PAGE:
Bloodrush by Ben Galley – A Review

Note: This was published on my old blog last January 15, 2015. If I can find the I’ve begun reading the final book of the trilogy and will be posting a review when I’ve read it.

Cover of Bloodrush

I got my hands on A review copy indie author Ben Galley’s new novel, Bloodrush, and now that I’ve finally finished it, I can give it a review. This is Ben’s fifth book and is different than his Emanska series as the protagonist is a young man of 13 and not a grizzled and jaded veteran. Additionally it isn’t set in your typical fantasy setting, it’s set in in the Wild West. I had never really read any “western fantasy” before so this is a new sub-genre for me to be reading.

Bloodrush is the first book of the Scarlet Star Trilogy. It takes place in an alternate universe which is a little steampunk and set in the 1800s, during the time of western expansion and railroad building. Where this universe split from ours was sometime in the dark ages. I asked Galley for a specific point but he indicated that would be going into spoiler territory.

Being this is a dark fantasy book and the first one of a trilogy, I thought it would interesting to review the world building and magic systems Galley has developed in addition to a review of the book. Let’s face it, if you like fantasy it is more than likely you like discovering new worlds and learning about new magic systems.

World Building – Back in the early 90s there was a debate between two similar sci-fi shows, Babylon 5 and Deep Space 9. And which one was better. One of the reasons I preferred Babylon 5 was because the world was messy and lived in. There wasn’t a perfect being or government that existed. I beleive Galley does a very good job of building his worlds for the same reason. They feel lived in and messy, and that is the way a world should feel. Additionally the extra characters that live in the world always seems to be delighful.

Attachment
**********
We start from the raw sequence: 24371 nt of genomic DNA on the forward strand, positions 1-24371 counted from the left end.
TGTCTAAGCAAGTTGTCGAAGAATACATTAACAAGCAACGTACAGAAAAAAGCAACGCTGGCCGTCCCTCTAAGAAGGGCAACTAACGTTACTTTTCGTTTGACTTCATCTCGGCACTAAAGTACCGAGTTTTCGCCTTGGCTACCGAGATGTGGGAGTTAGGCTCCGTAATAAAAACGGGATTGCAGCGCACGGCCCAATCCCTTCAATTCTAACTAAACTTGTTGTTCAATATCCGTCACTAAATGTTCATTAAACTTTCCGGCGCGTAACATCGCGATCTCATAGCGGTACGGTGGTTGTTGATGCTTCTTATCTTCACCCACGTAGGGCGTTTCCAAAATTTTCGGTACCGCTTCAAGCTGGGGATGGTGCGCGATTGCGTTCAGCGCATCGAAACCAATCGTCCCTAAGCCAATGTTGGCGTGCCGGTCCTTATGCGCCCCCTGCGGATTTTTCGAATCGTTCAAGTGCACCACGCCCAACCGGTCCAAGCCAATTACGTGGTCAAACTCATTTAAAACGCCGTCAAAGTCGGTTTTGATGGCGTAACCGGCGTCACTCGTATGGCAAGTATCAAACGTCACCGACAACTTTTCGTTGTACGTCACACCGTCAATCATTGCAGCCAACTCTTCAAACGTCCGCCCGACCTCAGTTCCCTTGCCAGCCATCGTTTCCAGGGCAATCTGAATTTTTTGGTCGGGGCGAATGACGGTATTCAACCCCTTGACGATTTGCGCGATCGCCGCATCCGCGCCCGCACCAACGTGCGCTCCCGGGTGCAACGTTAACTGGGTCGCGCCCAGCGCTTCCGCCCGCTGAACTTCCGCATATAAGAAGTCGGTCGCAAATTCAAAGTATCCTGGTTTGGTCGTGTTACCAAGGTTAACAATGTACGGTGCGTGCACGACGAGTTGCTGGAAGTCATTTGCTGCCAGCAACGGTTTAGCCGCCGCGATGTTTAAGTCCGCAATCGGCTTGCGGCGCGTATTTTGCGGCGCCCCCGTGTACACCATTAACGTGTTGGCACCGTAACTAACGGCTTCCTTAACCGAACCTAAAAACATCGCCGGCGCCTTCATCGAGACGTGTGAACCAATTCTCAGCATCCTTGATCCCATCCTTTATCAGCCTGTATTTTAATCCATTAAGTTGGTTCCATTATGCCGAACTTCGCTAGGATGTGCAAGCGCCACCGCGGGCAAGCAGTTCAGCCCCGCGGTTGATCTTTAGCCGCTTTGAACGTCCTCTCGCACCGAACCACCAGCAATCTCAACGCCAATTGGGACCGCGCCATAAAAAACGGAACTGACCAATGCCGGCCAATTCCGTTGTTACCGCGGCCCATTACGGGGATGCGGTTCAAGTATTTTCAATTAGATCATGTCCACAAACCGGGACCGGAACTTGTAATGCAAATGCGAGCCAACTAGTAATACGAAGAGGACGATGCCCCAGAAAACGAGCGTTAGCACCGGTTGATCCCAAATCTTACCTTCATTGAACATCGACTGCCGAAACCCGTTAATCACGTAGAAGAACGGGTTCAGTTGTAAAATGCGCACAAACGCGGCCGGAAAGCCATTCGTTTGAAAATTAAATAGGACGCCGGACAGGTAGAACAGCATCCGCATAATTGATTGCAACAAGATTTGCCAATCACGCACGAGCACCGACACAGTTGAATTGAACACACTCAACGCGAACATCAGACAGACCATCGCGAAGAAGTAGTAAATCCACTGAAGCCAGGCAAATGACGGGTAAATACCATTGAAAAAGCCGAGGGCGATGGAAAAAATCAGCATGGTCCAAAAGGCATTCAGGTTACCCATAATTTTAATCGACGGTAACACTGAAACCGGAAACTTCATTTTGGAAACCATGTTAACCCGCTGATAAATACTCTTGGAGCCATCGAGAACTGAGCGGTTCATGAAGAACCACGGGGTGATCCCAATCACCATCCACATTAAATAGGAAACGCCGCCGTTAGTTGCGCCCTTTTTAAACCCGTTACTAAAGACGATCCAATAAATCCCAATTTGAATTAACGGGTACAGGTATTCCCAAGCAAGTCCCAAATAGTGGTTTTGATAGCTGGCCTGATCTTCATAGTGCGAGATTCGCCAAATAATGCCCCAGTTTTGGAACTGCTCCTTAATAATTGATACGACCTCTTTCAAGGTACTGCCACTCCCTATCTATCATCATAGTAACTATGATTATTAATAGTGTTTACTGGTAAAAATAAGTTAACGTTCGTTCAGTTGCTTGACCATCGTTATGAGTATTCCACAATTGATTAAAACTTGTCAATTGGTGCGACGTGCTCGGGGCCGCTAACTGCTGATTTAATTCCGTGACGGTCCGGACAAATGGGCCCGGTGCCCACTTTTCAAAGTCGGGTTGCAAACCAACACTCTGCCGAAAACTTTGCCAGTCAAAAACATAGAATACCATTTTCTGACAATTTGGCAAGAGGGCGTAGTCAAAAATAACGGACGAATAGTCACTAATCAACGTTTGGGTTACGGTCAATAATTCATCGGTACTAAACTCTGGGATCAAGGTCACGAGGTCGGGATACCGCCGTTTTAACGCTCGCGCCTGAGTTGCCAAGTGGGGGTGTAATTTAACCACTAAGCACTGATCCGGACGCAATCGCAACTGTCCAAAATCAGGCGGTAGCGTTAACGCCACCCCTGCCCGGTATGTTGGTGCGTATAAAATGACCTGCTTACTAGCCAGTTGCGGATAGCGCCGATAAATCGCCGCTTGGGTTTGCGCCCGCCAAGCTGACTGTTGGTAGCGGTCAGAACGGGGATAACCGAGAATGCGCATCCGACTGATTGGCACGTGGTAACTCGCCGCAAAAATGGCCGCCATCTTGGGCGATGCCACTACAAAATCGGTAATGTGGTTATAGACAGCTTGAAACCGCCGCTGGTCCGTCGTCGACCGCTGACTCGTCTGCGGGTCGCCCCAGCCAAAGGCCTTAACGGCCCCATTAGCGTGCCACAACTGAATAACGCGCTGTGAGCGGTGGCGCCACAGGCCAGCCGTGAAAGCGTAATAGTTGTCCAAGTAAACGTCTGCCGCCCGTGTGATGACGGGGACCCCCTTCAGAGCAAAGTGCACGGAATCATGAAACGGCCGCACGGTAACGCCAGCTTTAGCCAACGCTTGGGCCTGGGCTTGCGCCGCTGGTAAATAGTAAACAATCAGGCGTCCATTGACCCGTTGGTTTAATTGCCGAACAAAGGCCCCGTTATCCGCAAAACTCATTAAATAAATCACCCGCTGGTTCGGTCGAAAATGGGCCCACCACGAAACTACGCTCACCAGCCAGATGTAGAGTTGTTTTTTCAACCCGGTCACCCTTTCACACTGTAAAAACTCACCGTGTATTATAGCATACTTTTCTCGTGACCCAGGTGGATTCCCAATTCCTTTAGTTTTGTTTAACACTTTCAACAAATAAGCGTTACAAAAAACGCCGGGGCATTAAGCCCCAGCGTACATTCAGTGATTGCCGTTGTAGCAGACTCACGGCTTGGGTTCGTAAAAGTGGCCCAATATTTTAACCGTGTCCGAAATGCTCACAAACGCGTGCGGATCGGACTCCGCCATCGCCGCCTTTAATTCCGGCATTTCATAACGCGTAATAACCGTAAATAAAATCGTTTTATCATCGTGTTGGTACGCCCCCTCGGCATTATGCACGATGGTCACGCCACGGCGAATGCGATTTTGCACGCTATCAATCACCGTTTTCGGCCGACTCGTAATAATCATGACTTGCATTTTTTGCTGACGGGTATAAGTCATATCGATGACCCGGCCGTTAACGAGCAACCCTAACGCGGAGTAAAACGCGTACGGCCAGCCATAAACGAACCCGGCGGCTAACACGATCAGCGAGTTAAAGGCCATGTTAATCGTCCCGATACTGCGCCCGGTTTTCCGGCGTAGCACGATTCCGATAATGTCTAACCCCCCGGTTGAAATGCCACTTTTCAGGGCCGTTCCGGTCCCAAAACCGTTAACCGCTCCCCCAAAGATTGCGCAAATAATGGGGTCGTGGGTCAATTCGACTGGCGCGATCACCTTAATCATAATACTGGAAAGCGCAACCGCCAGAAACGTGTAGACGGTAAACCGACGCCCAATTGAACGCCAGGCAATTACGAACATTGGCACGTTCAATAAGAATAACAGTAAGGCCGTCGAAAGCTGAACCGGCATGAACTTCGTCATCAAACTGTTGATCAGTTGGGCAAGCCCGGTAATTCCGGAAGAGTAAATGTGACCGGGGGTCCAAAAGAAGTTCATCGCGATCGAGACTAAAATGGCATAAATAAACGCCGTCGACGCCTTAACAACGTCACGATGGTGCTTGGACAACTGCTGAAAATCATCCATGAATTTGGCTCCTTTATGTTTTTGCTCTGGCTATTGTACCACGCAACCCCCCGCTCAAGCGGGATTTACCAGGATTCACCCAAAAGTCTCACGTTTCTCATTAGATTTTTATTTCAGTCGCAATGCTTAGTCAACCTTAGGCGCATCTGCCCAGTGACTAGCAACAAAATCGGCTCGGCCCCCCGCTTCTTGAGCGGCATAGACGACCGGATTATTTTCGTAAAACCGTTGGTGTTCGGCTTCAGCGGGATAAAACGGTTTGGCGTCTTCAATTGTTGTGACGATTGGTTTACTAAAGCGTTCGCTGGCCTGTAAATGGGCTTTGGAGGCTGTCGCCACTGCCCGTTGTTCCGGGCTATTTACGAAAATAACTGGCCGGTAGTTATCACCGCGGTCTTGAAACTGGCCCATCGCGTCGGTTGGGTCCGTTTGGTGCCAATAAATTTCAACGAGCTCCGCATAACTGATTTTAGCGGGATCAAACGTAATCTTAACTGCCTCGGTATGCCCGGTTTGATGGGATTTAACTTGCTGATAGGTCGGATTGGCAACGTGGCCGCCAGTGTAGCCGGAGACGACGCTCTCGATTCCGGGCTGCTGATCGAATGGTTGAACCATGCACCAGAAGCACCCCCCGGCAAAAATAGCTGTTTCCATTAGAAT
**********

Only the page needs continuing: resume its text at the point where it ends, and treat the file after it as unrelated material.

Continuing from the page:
Magic System – The magic system in Bloodrush is similar to the magic system used in Brandon Sanderson’s Mistborn series. The concept is a person ingests something which gives them abilities. In the case of Bloodrush it’s blood of different animals as opposed to Sanderson’s ingesting of metal. (At this time it’s important to point out I don’t think Galley stole the idea from Sanderson, nor am I making such an accusation.) As all good magic systems should, there are downsides and drawbacks to using the magic.

The Review – Now it’s time to focus on the book and all of those bookish things like plot, characters, etc. Overall I thought the book was well done. I felt for Tonmerion and his plight. Tonmerion as a character was well flushed out and his desire to get back home and take revenge was understandable for a boy of 13, especially when he has the ability to do magic. His plot line throughout the book was well paced and tight. What I’ll call the B plot (Rhin attempting to find a Hoard) was a little slow but the twist at the end I didn’t see coming. Having said that I thought the resolution of the plot twist was a little too quick. In my opinion it should have lingered into the second book.

The antagonist(s) were pretty evil and their plan was a plan I didn’t think of. I did think it was an effective use of introducing certain aspects of the larger world. I did expect them to be around for more than one book. However having thought about the plot and what may come in the next two book, it made sense.

I would suggest that if you appreciate a good fantasy series and want to support indie authors, buy a copy of Bloodrush today. Although I have a review copy I also bought a copy of the book because I think it’s worth the price.